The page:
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French Forum 26.2 (2001) 1-22

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Du Bellay's Time in Rome: The Antiquitez

Hassan Melehy

Rome and the Present

In 1553 , Joachim du Bellay sets out for Rome on a diplomatic and poetic mission: he is secretary to his older relative Cardinal Jean du Bellay, and he is in search of the ancient models that will provide the source of a new French poetry, the task of the latter laid out four years earlier in his Deffence et Illustration de la Langue Francoyse. The Antiquitez de Rome are, of course, an expression of the poet's 1 profound disappointment at what he sees before him, in which he finds neither the greatness nor the durability that he hoped to bring back in order to promote both poetic and political grandeur for the future of France. Precisely what du Bellay finds in Rome and what he tries to bring of it to French poetry have been widely debated in criticism, which only recently has begun to yield on the position that the Regrets constitute an obviously superior work. 2 In spite of the regret also expressed in the Antiquitez, on the title page they are termed "une generale description de [la] grandeur" of Rome. 3 That is, there is still a greatness available in Rome, which in the sonnets is most frequently identified with Roman writing. I would like to propose that the absence of the "original" Rome in which these writings were produced is not simply lamented in the Antiquitez; rather, their current lack of groundedness allows them to be taken up and reworked by the French Renaissance poet, who thereby produces the space in which a properly French poetry will take place. That is, the Antiquitez are not primarily an expression of lamenting nostalgia, but instead a production of a poetry in the present and for the future.

Du Bellay is pursuing, in rigorous fashion, the notion of imitation that he put forth in the Deffence. Although it would be tempting to view the Antiquitez as an instance of practice in relation to the theorization elaborated in the Deffence, I would rather view the Antiquitez as also continuing that theorization--the Deffence itself is not only theory but [End Page 1] illustration or practice. 4 I would like to show here that du Bellay extends the notion of imitation to the Roman ruins themselves: just as Roman writing is composed of signs now severed from their original context, or signifiers bearing an indefinite relationship to what they signify, the ruined monuments that the poet views also no longer signify the greatness that they did when they were first built. Du Bellay imitates this capacity of the signs constituted by the monuments: he represents them as continually moving away from what they first represented, and in so doing he borrows from the motion of signs in order to rearrange them in a new configuration that will constitute the new French poetry. This poetry is thereby composed of signs whose mobility is valorized; it may hence offer models for future imitations, one of the principal goals for the new poetry that du Bellay states in the Deffence. 5 In the Antiquitez, the mobility of signs is characterized as a temporality, such that the present may be viewed as the future of ancient Rome, and the ruining of the latter in time as the very process by which poetry arises in the present. Indeed, as I hope to show, du Bellay goes so far as to demonstrate that the difference between the ruin of modern Rome and the glory of ancient Rome occurs on a continuum in which each configuration of signs constituting Rome is a repetition, though altered, of the previous one. In lamenting the ruins of Rome, then, du Bellay is able to form the tie with Rome's greatness that is necessary to the production of French greatness in the present and for the future.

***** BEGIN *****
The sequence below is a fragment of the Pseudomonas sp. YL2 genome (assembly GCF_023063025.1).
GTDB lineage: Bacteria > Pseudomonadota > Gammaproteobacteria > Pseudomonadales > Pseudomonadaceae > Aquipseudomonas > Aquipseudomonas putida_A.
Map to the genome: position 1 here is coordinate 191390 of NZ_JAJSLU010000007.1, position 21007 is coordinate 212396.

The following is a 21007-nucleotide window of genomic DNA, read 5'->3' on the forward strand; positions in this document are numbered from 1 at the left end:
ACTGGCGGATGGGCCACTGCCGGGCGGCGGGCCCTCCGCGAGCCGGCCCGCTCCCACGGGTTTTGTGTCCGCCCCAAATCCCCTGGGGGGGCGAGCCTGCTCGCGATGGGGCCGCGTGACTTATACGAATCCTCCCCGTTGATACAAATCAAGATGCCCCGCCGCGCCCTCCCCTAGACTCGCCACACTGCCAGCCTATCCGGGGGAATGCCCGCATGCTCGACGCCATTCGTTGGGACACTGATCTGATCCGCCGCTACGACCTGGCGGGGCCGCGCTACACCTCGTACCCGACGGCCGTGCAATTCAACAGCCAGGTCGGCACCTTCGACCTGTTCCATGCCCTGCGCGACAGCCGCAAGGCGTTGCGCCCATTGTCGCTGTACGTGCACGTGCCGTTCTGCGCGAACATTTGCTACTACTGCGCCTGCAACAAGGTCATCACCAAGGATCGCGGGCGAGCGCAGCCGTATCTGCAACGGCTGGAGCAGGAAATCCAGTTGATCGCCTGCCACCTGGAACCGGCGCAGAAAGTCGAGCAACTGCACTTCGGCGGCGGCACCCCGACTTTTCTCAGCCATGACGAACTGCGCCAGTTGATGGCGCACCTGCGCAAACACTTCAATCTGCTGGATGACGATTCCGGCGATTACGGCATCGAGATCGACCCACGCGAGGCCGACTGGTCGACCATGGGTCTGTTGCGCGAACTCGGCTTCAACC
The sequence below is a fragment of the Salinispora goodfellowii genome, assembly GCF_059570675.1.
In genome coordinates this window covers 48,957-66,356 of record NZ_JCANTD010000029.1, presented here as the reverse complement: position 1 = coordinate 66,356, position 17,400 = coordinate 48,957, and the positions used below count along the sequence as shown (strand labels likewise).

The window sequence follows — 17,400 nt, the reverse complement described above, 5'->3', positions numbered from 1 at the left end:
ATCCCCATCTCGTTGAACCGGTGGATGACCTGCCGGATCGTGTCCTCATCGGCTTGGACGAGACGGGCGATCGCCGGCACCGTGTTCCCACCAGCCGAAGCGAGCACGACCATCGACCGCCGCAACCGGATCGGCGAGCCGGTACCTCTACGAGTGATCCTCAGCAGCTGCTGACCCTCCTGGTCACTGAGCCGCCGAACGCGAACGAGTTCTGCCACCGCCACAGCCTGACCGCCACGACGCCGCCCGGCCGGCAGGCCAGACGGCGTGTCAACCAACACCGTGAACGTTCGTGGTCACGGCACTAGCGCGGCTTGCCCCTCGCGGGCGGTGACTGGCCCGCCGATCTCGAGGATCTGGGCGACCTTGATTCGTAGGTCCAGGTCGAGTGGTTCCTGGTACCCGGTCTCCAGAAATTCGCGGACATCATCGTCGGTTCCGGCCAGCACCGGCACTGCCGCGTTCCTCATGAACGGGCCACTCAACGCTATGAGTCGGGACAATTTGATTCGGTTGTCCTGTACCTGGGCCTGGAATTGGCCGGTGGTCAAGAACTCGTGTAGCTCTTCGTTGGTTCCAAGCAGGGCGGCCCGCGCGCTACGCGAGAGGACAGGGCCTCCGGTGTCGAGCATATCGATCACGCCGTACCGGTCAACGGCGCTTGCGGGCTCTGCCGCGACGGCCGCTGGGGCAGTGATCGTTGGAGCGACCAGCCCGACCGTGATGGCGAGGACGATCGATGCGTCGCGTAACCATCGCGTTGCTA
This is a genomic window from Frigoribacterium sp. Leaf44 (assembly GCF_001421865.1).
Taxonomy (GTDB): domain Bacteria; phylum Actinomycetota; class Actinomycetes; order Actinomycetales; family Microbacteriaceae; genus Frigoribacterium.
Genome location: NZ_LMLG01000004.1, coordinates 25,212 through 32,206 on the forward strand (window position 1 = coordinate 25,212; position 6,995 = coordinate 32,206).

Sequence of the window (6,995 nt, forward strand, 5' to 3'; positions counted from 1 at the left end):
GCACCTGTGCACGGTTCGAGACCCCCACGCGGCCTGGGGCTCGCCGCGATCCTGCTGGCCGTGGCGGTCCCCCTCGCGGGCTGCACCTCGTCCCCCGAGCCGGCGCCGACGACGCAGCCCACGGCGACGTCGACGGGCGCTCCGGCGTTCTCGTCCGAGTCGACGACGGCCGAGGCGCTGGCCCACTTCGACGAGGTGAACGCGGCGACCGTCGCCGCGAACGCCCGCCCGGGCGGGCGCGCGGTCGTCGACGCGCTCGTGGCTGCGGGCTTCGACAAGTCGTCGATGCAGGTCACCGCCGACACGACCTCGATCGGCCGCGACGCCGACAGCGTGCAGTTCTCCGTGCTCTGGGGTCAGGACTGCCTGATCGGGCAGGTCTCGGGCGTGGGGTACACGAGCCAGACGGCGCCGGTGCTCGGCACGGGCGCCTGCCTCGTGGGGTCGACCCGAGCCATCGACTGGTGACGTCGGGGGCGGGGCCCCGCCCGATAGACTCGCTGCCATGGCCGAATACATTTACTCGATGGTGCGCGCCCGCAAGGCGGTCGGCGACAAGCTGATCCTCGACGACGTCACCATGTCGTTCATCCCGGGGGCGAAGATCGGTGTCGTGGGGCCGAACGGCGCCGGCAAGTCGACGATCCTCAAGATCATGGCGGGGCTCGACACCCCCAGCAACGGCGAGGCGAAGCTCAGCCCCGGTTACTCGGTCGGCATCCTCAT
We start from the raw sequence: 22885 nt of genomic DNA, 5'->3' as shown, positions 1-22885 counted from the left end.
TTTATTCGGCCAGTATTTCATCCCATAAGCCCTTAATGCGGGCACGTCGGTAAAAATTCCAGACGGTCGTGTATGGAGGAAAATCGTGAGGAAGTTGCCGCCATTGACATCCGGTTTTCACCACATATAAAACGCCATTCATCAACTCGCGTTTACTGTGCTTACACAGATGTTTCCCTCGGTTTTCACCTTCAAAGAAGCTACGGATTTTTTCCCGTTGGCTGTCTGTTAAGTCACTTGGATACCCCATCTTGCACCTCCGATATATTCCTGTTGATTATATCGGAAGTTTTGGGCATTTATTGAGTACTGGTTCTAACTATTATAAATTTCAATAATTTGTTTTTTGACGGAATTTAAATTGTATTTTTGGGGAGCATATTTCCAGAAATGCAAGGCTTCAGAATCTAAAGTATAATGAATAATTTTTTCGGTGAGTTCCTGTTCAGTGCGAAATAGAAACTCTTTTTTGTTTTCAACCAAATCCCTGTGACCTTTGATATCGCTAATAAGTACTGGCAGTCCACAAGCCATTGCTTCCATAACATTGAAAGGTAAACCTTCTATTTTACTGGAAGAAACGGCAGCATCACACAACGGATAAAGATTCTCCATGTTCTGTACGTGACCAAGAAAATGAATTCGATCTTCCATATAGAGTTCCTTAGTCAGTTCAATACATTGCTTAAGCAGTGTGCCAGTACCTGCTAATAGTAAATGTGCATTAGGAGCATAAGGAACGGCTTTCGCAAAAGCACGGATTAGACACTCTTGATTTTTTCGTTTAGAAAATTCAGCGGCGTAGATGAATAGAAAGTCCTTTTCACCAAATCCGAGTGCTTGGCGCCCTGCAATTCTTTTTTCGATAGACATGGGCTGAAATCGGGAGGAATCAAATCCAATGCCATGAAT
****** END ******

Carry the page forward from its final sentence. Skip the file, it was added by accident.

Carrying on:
In antithesis to the "generale description de [la] grandeur" of Rome, the title page further qualifies the Antiquitez as "une deploration de sa Ruine...


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